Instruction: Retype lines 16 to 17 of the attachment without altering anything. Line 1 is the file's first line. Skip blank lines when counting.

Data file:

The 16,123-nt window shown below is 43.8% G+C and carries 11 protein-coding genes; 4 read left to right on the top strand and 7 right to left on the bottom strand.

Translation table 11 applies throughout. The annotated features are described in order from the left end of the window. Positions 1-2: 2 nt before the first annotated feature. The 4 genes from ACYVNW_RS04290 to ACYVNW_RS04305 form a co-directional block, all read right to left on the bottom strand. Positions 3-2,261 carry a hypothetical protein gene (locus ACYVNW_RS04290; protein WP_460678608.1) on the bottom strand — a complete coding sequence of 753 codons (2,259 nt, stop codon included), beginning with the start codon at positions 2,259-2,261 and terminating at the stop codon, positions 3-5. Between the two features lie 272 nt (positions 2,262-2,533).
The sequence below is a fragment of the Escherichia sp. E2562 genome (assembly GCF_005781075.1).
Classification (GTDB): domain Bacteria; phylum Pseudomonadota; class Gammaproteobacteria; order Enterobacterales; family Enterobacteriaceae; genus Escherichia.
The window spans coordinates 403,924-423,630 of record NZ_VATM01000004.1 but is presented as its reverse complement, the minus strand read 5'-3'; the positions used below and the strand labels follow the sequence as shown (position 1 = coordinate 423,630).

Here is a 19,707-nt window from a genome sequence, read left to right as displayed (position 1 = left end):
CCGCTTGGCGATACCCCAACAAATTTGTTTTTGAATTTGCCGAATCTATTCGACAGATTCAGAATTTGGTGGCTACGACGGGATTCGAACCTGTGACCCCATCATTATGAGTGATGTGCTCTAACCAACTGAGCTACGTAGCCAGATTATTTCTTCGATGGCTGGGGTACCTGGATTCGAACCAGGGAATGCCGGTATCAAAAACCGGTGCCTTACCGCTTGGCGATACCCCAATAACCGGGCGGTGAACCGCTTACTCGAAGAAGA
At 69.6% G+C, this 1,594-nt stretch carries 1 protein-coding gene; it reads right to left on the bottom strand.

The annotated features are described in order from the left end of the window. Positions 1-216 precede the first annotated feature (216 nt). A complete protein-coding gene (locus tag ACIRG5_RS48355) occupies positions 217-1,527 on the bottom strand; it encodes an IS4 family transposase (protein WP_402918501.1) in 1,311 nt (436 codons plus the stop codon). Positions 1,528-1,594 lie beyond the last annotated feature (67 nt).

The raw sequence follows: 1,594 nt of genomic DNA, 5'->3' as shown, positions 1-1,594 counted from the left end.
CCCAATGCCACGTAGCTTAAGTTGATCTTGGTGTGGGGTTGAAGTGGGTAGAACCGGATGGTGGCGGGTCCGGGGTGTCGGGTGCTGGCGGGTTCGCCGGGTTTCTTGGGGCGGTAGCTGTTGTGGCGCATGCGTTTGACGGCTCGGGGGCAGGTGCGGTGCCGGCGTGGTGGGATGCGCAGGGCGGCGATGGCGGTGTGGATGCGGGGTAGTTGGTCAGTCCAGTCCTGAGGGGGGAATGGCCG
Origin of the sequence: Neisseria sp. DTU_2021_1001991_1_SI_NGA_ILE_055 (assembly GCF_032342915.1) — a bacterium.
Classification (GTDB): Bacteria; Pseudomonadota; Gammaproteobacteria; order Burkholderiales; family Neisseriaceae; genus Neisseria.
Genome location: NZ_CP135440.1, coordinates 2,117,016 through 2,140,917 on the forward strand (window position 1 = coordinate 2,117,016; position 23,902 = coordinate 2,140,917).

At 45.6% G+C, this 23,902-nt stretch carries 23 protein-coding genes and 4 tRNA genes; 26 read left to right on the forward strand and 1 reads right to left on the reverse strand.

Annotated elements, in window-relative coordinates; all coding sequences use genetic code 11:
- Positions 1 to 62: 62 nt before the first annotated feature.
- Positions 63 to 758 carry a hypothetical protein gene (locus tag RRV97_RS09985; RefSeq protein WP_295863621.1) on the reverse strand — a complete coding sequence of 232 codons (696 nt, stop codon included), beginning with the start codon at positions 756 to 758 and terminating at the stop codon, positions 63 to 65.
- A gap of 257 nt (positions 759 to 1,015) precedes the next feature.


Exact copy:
Annotated elements, in window-relative coordinates; all coding sequences use genetic code 11:
- Positions 1 to 62: 62 nt before the first annotated feature.